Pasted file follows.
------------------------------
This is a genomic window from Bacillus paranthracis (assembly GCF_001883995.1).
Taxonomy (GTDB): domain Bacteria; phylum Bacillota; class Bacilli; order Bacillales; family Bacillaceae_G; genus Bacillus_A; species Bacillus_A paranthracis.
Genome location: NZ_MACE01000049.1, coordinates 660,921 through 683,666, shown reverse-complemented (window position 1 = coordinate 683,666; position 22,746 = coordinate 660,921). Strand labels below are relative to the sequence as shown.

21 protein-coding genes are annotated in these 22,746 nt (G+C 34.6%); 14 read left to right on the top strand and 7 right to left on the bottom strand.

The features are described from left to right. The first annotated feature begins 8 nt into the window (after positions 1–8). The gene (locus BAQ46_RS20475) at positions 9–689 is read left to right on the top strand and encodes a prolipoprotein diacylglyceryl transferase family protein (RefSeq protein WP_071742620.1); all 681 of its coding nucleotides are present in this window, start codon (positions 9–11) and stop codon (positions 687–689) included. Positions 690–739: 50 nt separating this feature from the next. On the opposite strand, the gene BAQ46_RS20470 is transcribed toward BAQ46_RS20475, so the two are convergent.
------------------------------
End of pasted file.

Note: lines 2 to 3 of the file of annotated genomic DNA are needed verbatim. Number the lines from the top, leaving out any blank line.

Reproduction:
Taxonomy (GTDB): domain Bacteria; phylum Bacillota; class Bacilli; order Bacillales; family Bacillaceae_G; genus Bacillus_A; species Bacillus_A paranthracis.
Genome location: NZ_MACE01000049.1, coordinates 660,921 through 683,666, shown reverse-complemented (window position 1 = coordinate 683,666; position 22,746 = coordinate 660,921). Strand labels below are relative to the sequence as shown.